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3.26  ·  Rating details ·  2,968 ratings  ·  198 reviews
Tek başıma da kalsam, dünyanın bütün hükümetleri ve onlara oy verenler bana karşı da olsa, dünyanın bütün hükümetlerine karşı ayaklananlar ve onlara destek verenler bana karşı da olsa; bütün dünya, yedi milyar küsur insan tek tek bana karşı da olsa...

On yedi yaşındaki Çağlar İyice konuşuyor. Kız kardeşi Çiğdem’i, onu meşhur etme ümitlerini, belediye başkanı dayısını, yakın
Paperback, 350 pages
Published June 20th 2014 by İletişim Yayınları
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Average rating 3.26  · 
Rating details
 ·  2,968 ratings  ·  198 reviews

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Jess ❈Harbinger of Blood-Soaked Rainbows❈
Is it just me or does the cover look like Freddy Kruger?
Jan 02, 2016 rated it did not like it  ·  review of another edition
Despite my love of Turkish food, I have a lack of familiarity with Turkish literature. Perhaps that explains why I just could not get into or appreciate this book. The narrator is an older boy (although I spent most of the book trying to figure out how old he was, it turns out he's about seventeen), who believe his sister walks on water, his mother is a useless excuse for a human being, and his dad has abandoned him for political causes. The characters in the narrator's life are universally bori ...more
Zoe's Human
Jan 08, 2016 rated it it was ok  ·  review of another edition
Recommends it for: people who wish to spend more time with douchey teens
The author has managed to perfectly capture the voice of an arrogant 17 year old boy ... You know there's a reason I don't have children.

DNFed 55 pages in. I just can't do this. I loathe the main character. Even his one "redeeming" characteristic of loving his sister borders on the psychopathic and creepy.

I received a complimentary copy of this book via a Goodreads giveaway. Many thanks to all involved in providing me with this opportunity.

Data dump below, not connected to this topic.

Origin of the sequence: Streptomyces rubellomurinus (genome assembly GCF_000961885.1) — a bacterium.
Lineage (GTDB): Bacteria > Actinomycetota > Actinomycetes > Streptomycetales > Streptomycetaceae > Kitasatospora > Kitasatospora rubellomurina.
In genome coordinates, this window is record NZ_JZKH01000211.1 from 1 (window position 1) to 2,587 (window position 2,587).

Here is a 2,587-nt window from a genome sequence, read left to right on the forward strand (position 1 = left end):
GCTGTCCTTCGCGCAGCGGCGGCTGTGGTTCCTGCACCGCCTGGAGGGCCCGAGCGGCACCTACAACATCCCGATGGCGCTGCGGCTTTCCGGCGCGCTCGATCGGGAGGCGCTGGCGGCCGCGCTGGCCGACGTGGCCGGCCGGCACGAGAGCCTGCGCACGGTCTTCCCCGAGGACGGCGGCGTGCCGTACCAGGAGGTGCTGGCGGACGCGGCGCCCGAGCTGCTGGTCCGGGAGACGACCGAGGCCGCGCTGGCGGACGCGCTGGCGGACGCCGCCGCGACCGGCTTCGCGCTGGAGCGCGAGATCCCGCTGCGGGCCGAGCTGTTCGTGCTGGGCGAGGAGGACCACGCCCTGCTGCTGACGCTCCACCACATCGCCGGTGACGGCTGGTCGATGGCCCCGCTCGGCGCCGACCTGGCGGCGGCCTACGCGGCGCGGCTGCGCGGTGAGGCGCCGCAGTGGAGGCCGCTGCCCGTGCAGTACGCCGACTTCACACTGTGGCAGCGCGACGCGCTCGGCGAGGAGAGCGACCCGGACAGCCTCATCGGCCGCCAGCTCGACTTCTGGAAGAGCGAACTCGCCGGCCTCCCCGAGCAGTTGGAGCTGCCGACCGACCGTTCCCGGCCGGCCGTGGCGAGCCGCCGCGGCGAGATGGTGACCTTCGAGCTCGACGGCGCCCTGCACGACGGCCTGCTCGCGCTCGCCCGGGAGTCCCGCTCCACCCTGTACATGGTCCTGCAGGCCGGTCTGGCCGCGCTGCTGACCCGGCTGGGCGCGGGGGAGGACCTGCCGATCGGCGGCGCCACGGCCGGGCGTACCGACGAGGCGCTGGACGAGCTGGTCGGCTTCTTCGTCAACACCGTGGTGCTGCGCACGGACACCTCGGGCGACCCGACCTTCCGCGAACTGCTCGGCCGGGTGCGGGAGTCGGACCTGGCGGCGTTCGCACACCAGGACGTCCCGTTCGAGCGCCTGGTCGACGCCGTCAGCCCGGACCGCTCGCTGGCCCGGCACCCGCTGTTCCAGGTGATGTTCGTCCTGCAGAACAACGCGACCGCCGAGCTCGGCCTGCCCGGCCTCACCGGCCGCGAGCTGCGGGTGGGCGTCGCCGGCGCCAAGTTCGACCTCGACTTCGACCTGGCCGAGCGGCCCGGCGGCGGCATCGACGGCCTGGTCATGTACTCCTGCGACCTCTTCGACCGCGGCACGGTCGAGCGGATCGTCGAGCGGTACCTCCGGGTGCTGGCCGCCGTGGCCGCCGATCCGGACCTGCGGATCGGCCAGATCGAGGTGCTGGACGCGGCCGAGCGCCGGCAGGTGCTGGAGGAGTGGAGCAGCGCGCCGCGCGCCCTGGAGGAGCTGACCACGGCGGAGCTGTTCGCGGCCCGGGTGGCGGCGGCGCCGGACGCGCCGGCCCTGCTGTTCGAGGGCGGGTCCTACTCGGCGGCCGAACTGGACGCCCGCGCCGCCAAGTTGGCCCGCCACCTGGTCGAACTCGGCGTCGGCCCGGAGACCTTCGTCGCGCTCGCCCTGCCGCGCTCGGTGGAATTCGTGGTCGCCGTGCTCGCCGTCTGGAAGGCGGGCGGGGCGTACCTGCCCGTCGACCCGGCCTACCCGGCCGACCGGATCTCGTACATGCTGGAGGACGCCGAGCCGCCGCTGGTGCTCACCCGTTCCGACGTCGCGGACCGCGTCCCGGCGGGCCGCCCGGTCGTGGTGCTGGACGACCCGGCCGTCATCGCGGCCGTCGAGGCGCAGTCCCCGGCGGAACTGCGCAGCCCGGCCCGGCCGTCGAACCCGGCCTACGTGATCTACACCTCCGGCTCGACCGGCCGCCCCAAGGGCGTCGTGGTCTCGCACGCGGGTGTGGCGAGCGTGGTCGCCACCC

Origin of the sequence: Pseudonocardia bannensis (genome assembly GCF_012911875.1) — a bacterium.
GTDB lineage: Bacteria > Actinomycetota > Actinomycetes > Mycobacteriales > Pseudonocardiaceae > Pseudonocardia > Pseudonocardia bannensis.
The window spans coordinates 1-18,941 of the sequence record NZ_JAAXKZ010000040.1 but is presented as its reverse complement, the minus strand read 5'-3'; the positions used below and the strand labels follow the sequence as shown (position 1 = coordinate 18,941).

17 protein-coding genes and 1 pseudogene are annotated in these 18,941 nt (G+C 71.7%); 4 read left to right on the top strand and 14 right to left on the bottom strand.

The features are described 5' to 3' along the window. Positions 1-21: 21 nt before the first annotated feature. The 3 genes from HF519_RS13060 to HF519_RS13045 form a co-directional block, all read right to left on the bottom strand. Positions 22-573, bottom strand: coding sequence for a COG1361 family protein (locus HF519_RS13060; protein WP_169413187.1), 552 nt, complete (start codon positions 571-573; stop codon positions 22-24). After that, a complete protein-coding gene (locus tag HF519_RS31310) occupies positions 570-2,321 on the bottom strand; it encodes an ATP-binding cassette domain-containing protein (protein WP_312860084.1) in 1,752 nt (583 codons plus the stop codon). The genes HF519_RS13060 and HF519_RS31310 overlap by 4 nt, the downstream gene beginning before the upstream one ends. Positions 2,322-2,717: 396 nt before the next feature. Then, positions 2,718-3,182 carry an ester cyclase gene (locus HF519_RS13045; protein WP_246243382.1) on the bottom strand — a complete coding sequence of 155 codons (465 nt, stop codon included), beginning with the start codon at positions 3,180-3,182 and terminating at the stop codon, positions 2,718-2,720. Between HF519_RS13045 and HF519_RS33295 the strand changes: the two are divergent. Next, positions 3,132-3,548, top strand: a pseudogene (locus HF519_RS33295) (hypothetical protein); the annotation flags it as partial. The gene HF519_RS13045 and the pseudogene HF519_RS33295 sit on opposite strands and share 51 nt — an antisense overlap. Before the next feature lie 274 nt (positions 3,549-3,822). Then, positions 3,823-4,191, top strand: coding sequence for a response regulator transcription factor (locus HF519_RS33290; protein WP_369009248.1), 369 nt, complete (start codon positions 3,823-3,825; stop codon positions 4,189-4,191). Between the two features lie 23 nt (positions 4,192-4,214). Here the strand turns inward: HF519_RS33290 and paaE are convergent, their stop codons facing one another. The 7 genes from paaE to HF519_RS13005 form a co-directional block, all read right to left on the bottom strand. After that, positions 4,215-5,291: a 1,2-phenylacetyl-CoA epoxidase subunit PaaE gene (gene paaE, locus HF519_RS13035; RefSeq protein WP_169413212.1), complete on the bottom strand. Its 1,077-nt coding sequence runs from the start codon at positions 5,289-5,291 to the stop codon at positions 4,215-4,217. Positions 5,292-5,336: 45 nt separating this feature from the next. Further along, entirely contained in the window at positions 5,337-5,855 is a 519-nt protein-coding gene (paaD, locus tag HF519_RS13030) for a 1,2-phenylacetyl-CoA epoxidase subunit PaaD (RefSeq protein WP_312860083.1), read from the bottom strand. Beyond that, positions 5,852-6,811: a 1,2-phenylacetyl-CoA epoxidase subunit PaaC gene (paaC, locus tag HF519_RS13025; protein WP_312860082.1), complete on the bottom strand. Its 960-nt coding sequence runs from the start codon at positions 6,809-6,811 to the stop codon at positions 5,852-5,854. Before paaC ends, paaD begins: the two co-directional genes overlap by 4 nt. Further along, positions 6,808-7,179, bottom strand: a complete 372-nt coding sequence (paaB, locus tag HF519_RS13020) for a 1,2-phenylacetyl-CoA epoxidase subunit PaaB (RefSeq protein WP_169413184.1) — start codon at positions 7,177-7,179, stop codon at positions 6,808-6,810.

Stephanie Jane (Literary Flits)
I received a copy of The King Of Taksim Square by Emrah Serbes from its publishers, Amazon Crossing, via NetGalley, in exchange for my honest review.

While reading The King Of Taksim Square, Serbes' protagonist, seventeen-year-old Caglar, reminded me a lot of Holden Caulfield because of the style of his direct narration and its stream of consciousness energy. Interestingly I struggled to finish Catcher In The Rye but enjoyed this book far more. Caglar is a bigshot in his small town, mainly becaus
Janet Flora Corso
Jan 01, 2016 rated it really liked it  ·  review of another edition
I was hooked by the MC's unique voice right away. Çağlar İyice has an interesting perspective of life and translates his views into often hilarious, sometimes biting, commentary telling his small story against the backdrop of the larger, historical events in Turkey in the Spring of 2013. I am sure I am not the only person to call him the Turkish Holden Caulfield, but that is the comparison that kept running through my mind.
I remember watching the events unfolding online, especially Twitter, so I
This is a bit like a Turkish Catcher in the Rye. The main character is a teenage boy in a small town in Turkey. His 9-year old sister is about to enter a talent show as a Michael Jackson impersonator, his father left the family a few years prior, and the protests in Istanbul (in Taksim Square) are about to begin. Lots of humorous passages, and I enjoyed the satire. That said, I wanted to like the book more than I ultimately did. It needs a good editing, particularly once the setting shifts to Ta ...more
Jan 11, 2016 rated it did not like it  ·  review of another edition
I am about 60 pages in. I have no idea what is going on or why I should care. I am moving on with life. This is a weird book. I think there may be some cultural things that are not translating well.
Brian Cubbage
This review has been hidden because it contains spoilers. To view it, click here.
Traci Failla
Feb 19, 2016 rated it really liked it  ·  review of another edition
In The King of Taksim Square we get a view of the young man on the verge of adulthood, possessing both the wisdom and ignorance that only an analytical 17-year-old can. Much like Holden Caulfield of The Catcher in the Rye (or even John Bender of The Breakfast Club), the main character, Caglar, thinks that he has life figured out but is regretful that it is as blemished as it is.